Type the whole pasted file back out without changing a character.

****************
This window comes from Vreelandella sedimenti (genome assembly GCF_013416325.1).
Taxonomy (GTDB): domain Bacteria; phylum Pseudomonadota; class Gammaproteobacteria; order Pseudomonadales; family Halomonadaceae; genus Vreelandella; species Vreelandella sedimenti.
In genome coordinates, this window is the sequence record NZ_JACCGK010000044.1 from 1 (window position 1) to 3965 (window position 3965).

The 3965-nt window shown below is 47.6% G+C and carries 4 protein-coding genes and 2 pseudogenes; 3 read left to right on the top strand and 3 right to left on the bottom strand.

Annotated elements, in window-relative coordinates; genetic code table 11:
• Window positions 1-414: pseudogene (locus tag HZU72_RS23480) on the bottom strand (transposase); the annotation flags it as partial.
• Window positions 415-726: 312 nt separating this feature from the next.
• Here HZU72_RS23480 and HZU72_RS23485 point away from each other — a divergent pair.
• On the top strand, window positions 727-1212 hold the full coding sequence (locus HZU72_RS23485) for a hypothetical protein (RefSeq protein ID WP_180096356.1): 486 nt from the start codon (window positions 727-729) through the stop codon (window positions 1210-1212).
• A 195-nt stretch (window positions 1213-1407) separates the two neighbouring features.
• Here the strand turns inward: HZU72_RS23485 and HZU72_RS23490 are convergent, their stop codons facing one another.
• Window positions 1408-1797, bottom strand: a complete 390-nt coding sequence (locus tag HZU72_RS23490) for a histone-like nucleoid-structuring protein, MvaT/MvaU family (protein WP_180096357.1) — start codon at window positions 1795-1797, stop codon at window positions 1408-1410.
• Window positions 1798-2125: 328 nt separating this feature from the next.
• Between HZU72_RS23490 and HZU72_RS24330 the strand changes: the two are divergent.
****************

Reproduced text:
This window comes from Vreelandella sedimenti (genome assembly GCF_013416325.1).
Taxonomy (GTDB): domain Bacteria; phylum Pseudomonadota; class Gammaproteobacteria; order Pseudomonadales; family Halomonadaceae; genus Vreelandella; species Vreelandella sedimenti.
In genome coordinates, this window is the sequence record NZ_JACCGK010000044.1 from 1 (window position 1) to 3965 (window position 3965).

The 3965-nt window shown below is 47.6% G+C and carries 4 protein-coding genes and 2 pseudogenes; 3 read left to right on the top strand and 3 right to left on the bottom strand.

Annotated elements, in window-relative coordinates; genetic code table 11:
• Window positions 1-414: pseudogene (locus tag HZU72_RS23480) on the bottom strand (transposase); the annotation flags it as partial.
• Window positions 415-726: 312 nt separating this feature from the next.
• Here HZU72_RS23480 and HZU72_RS23485 point away from each other — a divergent pair.
• On the top strand, window positions 727-1212 hold the full coding sequence (locus HZU72_RS23485) for a hypothetical protein (RefSeq protein ID WP_180096356.1): 486 nt from the start codon (window positions 727-729) through the stop codon (window positions 1210-1212).
• A 195-nt stretch (window positions 1213-1407) separates the two neighbouring features.
• Here the strand turns inward: HZU72_RS23485 and HZU72_RS23490 are convergent, their stop codons facing one another.
• Window positions 1408-1797, bottom strand: a complete 390-nt coding sequence (locus tag HZU72_RS23490) for a histone-like nucleoid-structuring protein, MvaT/MvaU family (protein WP_180096357.1) — start codon at window positions 1795-1797, stop codon at window positions 1408-1410.
• Window positions 1798-2125: 328 nt separating this feature from the next.
• Between HZU72_RS23490 and HZU72_RS24330 the strand changes: the two are divergent.